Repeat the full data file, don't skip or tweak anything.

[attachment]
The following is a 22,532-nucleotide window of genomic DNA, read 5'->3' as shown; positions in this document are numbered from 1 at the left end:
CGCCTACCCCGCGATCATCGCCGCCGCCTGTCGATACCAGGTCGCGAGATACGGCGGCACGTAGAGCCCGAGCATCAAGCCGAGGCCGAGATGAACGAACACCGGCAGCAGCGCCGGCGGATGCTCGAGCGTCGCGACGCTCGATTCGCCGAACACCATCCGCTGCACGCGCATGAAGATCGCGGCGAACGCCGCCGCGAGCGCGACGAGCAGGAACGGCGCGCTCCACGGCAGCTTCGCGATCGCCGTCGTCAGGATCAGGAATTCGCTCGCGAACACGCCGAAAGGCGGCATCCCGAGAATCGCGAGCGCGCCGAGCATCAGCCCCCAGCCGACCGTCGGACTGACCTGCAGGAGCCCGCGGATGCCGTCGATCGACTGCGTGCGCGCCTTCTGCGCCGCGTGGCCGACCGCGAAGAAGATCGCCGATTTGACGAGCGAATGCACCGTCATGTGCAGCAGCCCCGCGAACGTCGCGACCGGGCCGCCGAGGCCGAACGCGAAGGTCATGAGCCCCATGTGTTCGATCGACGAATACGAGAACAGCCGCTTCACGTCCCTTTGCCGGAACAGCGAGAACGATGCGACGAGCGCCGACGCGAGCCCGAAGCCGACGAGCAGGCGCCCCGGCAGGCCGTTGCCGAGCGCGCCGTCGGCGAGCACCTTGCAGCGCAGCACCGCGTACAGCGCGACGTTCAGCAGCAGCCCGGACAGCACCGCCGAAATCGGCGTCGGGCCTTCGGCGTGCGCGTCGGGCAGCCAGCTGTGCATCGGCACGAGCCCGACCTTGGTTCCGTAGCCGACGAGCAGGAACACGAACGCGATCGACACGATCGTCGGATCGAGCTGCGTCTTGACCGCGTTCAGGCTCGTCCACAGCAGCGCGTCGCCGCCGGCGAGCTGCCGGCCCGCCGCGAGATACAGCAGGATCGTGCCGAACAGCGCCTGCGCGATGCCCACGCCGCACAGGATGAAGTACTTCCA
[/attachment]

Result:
The following is a 22,532-nucleotide window of genomic DNA, read 5'->3' as shown; positions in this document are numbered from 1 at the left end:
CGCCTACCCCGCGATCATCGCCGCCGCCTGTCGATACCAGGTCGCGAGATACGGCGGCACGTAGAGCCCGAGCATCAAGCCGAGGCCGAGATGAACGAACACCGGCAGCAGCGCCGGCGGATGCTCGAGCGTCGCGACGCTCGATTCGCCGAACACCATCCGCTGCACGCGCATGAAGATCGCGGCGAACGCCGCCGCGAGCGCGACGAGCAGGAACGGCGCGCTCCACGGCAGCTTCGCGATCGCCGTCGTCAGGATCAGGAATTCGCTCGCGAACACGCCGAAAGGCGGCATCCCGAGAATCGCGAGCGCGCCGAGCATCAGCCCCCAGCCGACCGTCGGACTGACCTGCAGGAGCCCGCGGATGCCGTCGATCGACTGCGTGCGCGCCTTCTGCGCCGCGTGGCCGACCGCGAAGAAGATCGCCGATTTGACGAGCGAATGCACCGTCATGTGCAGCAGCCCCGCGAACGTCGCGACCGGGCCGCCGAGGCCGAACGCGAAGGTCATGAGCCCCATGTGTTCGATCGACGAATACGAGAACAGCCGCTTCACGTCCCTTTGCCGGAACAGCGAGAACGATGCGACGAGCGCCGACGCGAGCCCGAAGCCGACGAGCAGGCGCCCCGGCAGGCCGTTGCCGAGCGCGCCGTCGGCGAGCACCTTGCAGCGCAGCACCGCGTACAGCGCGACGTTCAGCAGCAGCCCGGACAGCACCGCCGAAATCGGCGTCGGGCCTTCGGCGTGCGCGTCGGGCAGCCAGCTGTGCATCGGCACGAGCCCGACCTTGGTTCCGTAGCCGACGAGCAGGAACACGAACGCGATCGACACGATCGTCGGATCGAGCTGCGTCTTGACCGCGTTCAGGCTCGTCCACAGCAGCGCGTCGCCGCCGGCGAGCTGCCGGCCCGCCGCGAGATACAGCAGGATCGTGCCGAACAGCGCCTGCGCGATGCCCACGCCGCACAGGATGAAGTACTTCCA